PPCIEM: ASEA’s opportunity for Mexico’s international leadership comeback
On March 31, the IEA-COP26 Net Zero Summit will take place, in which more than 40 ministers of energy and environment will participate in 5 discussion panels on the Net Zero goals to 2050. Among those confirmed are: United States, India, China, European Union, Brazil, Indonesia, South Africa, France, Germany, Italy, Colombia, and Australia. Despite not being part of this list, Mexico is one of the few countries that currently regulate methane emissions in the hydrocarbon sector. In this one-pager, we will show how the National Agency for Industrial Safety and Environmental Protection of the Hydrocarbons Sector (ASEA) can reaffirm Mexico’s leadership in its fight against climate change.
INDUSTRY, TECHNOLOGY, AND REGULATION
For more than a decade, the Canadian and US oil industries have used Optical Gas Imaging (OGI) technology to detect and quantify methane emissions. Several years later, this international standard was incorporated into their methane regulations: the US in 2016 and Canada in 2018. With little planning, Mexico joined its northern neighbors in combating methane emissions and published the Guidelines for the Prevention and Control of Methane Emissions in the Hydrocarbons Sector in 2018 (one month before Canada). However, this effort was not accompanied by the required technological assimilation necessary to control methane emissions in our country.
In the absence of technological capabilities, the ASEA regulation allows indirect methods through the application of emission factors or desktop calculations. However, indirect methods and factor use overestimate the measures (by design), as not all equipment leaks (especially newer or well-maintained equipment).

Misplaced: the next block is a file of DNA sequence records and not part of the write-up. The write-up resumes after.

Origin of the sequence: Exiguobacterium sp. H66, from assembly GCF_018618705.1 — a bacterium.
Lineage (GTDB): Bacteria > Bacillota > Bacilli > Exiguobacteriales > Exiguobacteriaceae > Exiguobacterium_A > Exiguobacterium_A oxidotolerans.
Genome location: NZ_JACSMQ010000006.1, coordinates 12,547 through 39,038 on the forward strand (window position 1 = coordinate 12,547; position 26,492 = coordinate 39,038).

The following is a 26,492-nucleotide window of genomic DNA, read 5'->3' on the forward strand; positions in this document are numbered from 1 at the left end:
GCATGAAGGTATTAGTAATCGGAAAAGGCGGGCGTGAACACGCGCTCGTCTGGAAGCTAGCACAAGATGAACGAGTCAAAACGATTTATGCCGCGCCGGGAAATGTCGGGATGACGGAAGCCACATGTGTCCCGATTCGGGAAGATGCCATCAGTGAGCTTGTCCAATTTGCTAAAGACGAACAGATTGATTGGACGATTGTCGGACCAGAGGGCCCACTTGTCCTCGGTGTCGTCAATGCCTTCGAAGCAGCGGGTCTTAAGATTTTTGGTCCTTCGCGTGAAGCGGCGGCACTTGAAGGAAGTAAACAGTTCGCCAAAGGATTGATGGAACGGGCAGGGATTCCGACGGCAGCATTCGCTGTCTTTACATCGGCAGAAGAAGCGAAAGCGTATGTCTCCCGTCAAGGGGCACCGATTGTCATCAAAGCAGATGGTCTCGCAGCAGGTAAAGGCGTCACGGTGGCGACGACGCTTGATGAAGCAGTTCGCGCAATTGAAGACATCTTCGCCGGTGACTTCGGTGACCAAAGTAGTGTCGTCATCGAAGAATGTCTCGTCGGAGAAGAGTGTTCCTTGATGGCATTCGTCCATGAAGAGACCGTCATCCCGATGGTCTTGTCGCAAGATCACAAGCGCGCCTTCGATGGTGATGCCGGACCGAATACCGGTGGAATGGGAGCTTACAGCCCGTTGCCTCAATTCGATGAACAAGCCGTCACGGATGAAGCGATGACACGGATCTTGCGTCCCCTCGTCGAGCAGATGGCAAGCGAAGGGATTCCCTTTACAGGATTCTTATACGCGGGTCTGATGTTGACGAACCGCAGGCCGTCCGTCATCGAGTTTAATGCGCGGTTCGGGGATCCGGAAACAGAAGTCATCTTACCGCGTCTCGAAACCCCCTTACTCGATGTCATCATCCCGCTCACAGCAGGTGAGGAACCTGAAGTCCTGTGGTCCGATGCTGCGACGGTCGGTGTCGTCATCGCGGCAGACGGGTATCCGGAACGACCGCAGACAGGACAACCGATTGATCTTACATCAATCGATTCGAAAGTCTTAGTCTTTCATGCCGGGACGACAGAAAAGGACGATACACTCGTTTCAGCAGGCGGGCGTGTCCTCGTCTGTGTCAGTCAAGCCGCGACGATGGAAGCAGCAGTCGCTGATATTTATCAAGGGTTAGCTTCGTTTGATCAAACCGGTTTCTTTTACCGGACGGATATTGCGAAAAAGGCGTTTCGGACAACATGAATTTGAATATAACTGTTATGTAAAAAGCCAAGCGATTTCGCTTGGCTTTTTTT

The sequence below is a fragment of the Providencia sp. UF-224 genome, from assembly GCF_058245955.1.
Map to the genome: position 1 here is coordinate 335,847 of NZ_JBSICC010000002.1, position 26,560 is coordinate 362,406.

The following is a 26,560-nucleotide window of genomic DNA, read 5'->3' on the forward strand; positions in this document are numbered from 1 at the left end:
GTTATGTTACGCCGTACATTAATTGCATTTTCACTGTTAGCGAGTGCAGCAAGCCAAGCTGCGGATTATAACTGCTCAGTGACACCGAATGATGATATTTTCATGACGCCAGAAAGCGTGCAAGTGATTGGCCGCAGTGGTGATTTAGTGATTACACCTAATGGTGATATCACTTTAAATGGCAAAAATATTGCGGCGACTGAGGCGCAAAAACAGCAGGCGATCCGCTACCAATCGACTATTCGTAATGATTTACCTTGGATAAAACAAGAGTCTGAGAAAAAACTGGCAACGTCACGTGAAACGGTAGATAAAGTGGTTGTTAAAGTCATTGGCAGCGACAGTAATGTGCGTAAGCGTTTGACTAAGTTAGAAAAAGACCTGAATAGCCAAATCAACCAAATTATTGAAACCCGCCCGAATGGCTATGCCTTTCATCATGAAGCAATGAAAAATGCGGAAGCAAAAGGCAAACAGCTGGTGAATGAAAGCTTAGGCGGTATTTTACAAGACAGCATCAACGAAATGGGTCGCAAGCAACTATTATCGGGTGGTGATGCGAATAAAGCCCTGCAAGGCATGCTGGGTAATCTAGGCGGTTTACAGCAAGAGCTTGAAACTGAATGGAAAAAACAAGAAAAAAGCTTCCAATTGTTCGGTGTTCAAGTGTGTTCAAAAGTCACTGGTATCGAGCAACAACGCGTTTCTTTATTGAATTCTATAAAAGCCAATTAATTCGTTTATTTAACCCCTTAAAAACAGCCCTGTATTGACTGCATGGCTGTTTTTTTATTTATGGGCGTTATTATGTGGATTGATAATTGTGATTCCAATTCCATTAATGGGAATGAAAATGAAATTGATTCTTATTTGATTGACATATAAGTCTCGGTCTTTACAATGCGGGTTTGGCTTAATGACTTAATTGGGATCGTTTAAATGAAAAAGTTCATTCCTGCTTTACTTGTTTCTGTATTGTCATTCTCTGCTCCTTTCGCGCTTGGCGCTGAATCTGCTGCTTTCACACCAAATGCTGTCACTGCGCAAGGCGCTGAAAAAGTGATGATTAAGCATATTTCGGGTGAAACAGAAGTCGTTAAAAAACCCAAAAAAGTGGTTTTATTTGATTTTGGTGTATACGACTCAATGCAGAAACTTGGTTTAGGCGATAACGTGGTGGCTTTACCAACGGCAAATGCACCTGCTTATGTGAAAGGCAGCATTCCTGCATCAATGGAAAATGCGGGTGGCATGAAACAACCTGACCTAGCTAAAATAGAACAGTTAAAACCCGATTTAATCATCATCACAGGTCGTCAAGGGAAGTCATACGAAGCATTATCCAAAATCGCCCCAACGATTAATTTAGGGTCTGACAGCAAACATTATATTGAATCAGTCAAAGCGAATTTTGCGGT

For example, based on data from the first study on methane emission factors for the Mexican oil sector prepared by the Mexican Petroleum Institute in 2012, we can observe that CENAGAS would have natural gas leaks equivalent to a value of between 6 and 431 million pesos annually.
These results are scandalous and unacceptable for any company and any officer in charge, as they could lead to financial and environmental liabilities. This example demonstrates that the overestimation derived from the use of factors is not recommended both for companies and the country. Consequently, it is not possible to have a credible emissions inventory creating unfavorable conditions for all stakeholders. Furthermore, indirect methods do not allow the implementation of detection, repair, and mitigation processes for these leaks. That is why the ideal would be for everyone to measure directly.
The lack of technological capabilities has resulted in a need for authorized third parties to dictate compliance with this regulation. However, the ASEA could take that power by demonstrating the economic benefit for the Nation by investing in an administrative area of the ASEA instead of continuing to postpone the fulfillment of international commitments. In that sense, the regulation’s intended socio-environmental benefit would be demonstrated since the current situation is zero action.
RISK OF NON-COMPLIANCE
Regulated companies should avoid using estimates by indirect methods and instead quantify the Base Year emissions with Optical Gas Imaging (OGI) technology since this same technology is required in the guidelines for the execution of the quarterly Leak Detection and Repair Program (LDAR).
* Requieres favorable technical opinion from an Authorized Third Party
Eminent is a brand from Grupo Talanza specialized in the management of methane emissions (quantification, prevention, control and regulatory compliance).
María Serna advises on the design of the regulatory compliance strategies where she oversees that each of our suggestions is both legally viable and enforceable as well as representing the minimum government relationships wear. She has experience in advocating before high-level public servants of the energy regulators in favour of our clients often integrating diverse stakeholders’ points of view.